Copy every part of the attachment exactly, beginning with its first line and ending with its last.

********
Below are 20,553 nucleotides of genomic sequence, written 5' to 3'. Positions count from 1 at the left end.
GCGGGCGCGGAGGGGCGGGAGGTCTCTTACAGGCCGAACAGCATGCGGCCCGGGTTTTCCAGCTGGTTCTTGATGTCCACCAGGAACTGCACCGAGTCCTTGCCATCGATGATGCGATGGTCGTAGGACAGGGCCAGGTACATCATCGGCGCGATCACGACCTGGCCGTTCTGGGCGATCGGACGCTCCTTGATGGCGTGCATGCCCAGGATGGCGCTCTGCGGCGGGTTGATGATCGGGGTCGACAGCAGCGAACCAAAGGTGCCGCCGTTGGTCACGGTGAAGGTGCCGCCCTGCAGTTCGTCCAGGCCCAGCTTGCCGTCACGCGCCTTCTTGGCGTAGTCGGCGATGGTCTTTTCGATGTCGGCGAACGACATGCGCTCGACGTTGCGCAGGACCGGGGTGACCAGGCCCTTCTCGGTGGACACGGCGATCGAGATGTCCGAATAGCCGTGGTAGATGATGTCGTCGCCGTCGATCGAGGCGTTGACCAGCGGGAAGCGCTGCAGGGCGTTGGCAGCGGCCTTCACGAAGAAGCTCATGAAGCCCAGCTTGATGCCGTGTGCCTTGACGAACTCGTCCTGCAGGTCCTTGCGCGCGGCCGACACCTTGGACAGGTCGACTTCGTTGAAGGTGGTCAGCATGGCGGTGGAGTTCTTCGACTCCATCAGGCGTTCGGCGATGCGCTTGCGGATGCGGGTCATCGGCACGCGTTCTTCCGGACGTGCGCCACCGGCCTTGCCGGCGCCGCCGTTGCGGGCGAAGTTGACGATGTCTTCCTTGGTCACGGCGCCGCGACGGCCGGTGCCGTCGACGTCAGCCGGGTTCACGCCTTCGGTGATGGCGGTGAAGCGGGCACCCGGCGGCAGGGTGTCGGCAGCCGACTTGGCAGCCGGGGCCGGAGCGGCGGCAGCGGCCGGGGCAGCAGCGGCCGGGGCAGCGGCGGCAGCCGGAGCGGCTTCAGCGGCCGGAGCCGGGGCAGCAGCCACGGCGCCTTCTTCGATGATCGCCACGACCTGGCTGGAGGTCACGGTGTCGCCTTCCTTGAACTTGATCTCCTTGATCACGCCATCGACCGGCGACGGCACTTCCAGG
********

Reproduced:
Below are 20,553 nucleotides of genomic sequence, written 5' to 3'. Positions count from 1 at the left end.
GCGGGCGCGGAGGGGCGGGAGGTCTCTTACAGGCCGAACAGCATGCGGCCCGGGTTTTCCAGCTGGTTCTTGATGTCCACCAGGAACTGCACCGAGTCCTTGCCATCGATGATGCGATGGTCGTAGGACAGGGCCAGGTACATCATCGGCGCGATCACGACCTGGCCGTTCTGGGCGATCGGACGCTCCTTGATGGCGTGCATGCCCAGGATGGCGCTCTGCGGCGGGTTGATGATCGGGGTCGACAGCAGCGAACCAAAGGTGCCGCCGTTGGTCACGGTGAAGGTGCCGCCCTGCAGTTCGTCCAGGCCCAGCTTGCCGTCACGCGCCTTCTTGGCGTAGTCGGCGATGGTCTTTTCGATGTCGGCGAACGACATGCGCTCGACGTTGCGCAGGACCGGGGTGACCAGGCCCTTCTCGGTGGACACGGCGATCGAGATGTCCGAATAGCCGTGGTAGATGATGTCGTCGCCGTCGATCGAGGCGTTGACCAGCGGGAAGCGCTGCAGGGCGTTGGCAGCGGCCTTCACGAAGAAGCTCATGAAGCCCAGCTTGATGCCGTGTGCCTTGACGAACTCGTCCTGCAGGTCCTTGCGCGCGGCCGACACCTTGGACAGGTCGACTTCGTTGAAGGTGGTCAGCATGGCGGTGGAGTTCTTCGACTCCATCAGGCGTTCGGCGATGCGCTTGCGGATGCGGGTCATCGGCACGCGTTCTTCCGGACGTGCGCCACCGGCCTTGCCGGCGCCGCCGTTGCGGGCGAAGTTGACGATGTCTTCCTTGGTCACGGCGCCGCGACGGCCGGTGCCGTCGACGTCAGCCGGGTTCACGCCTTCGGTGATGGCGGTGAAGCGGGCACCCGGCGGCAGGGTGTCGGCAGCCGACTTGGCAGCCGGGGCCGGAGCGGCGGCAGCGGCCGGGGCAGCAGCGGCCGGGGCAGCGGCGGCAGCCGGAGCGGCTTCAGCGGCCGGAGCCGGGGCAGCAGCCACGGCGCCTTCTTCGATGATCGCCACGACCTGGCTGGAGGTCACGGTGTCGCCTTCCTTGAACTTGATCTCCTTGATCACGCCATCGACCGGCGACGGCACTTCCAGG